As Mr. and Mrs. P prepare to leave the neuropsychologist’s office, Mr. P reaches toward the coat rack to take his hat, but instead places a firm hand on his wife’s head, yanking it toward his own head — mistaking his wife for a hat. The story of Mr. P’s condition is told in the book “The Man Who Mistook His Wife for a Hat” by Oliver Sacks and was rewritten as a chamber opera in 1986 by Michael Nyman. The Austin Lyric Opera will be performing the minimalist work this weekend.
Austin Lyric Opera general director Kevin Patterson calls the production a return to pure opera.
“No scenery, sets or costumes to distract the viewers. Instead, the form is ideally suited to the story, forcing the viewer to focus on the sheer drama of the story without a spectacle of distractions,” he said.
With only three vocalists and a handful of instrumentalists, the novelty of this opera lies in the interaction between the small cast, instrumentalists and their proximity to the audience, as well as the true-to-life nature of the nonfiction drama.
The prologue opens with neuroscientist Dr. S slowly moving through the audience while explaining the term “deficit.” He claims that brain science is all about the loss of brain function and shouts a multitude of terms that might explain the condition of the main character. At the beginning of the opera, the condition ailing the main character is unknown.
Music professor Mr. P begins losing his ability to recognize the faces of his students and is forced to listen to their individual voices to identify them. When he and his wife visit the neuropsychologist, Mr. P’s deficit is seen as an inability to perceive and construct faces in the brain, evident as he mistakes his wife for his hat just before they leave the office. But, his diagnosis doesn’t help Mr. P get any closer to being cured.
The drama unfolds almost as a mystery, leaving the viewer to question the causes of Mr. P’s condition. Ultimately, Mrs. P explains to the neuroscientist that her husband is only able to cope with his daily perceptual problems through music, which offers a sensation strong enough to ground him in reality despite his inability to make visual connections.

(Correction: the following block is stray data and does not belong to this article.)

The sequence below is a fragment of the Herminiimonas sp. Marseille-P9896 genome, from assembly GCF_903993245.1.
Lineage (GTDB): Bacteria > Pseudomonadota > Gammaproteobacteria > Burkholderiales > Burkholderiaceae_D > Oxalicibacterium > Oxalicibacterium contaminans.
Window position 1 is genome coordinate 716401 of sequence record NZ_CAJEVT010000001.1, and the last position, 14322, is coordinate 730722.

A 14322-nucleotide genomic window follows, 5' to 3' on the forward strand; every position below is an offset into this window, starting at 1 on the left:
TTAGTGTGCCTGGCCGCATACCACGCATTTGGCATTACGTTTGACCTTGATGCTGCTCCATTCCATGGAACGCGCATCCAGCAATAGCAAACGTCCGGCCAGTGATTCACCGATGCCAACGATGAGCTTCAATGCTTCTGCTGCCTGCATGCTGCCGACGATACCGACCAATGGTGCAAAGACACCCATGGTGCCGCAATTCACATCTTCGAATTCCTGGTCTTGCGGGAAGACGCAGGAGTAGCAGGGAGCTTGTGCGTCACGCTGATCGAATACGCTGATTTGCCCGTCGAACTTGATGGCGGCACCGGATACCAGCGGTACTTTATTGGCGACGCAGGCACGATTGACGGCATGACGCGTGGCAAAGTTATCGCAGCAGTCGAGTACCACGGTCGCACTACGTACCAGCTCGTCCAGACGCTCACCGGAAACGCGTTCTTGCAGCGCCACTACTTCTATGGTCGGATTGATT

Unlike the common perception of opera, which often evokes the coloratura vocal style and fat women pining away in Italian, this work is much more modern and, therefore, easier for today’s listeners to follow. All the words are sung in English — with the exception of one scene where a Schumann piece is performed in German — and the bel canto style is kept to a minimum, making this opera more comprehensible than some of its Romantic predecessors.
The minimalist style works exceptionally well in this one-act drama. The small yet ever-oscillating strings underline a constant, complementary morphing of rhythmic and chordal modes that smoothly transition from one emotion to the next. Instrumental repetitions come in short motives pulled through a range of tones, matching onstage moods with seamless shifts between hope and despair. Bright sonorities resonate as Mr. P feels content with himself and slip nearly unnoticed into a minor chordal structure as devastating information about his condition is revealed.
This musical approach by Nyman is performed exceptionally well by the entire cast in an inspiring and intriguing work like nothing you’ve ever seen. “The Man Who Mistook His Wife for a Hat” will be showing this weekend, and tickets are available through the Austin Lyric Opera box office.
WHAT: “The Man Who Mistook His Wife for a Hat”
WHERE: St. Martin’s Evangelical Lutheran Church, 606 W. 15th St.
WHEN: Friday and Saturday at 7:30 p.m.; Sunday at 3 p.m.
TICKETS: $25; available online at austinlyricopera.org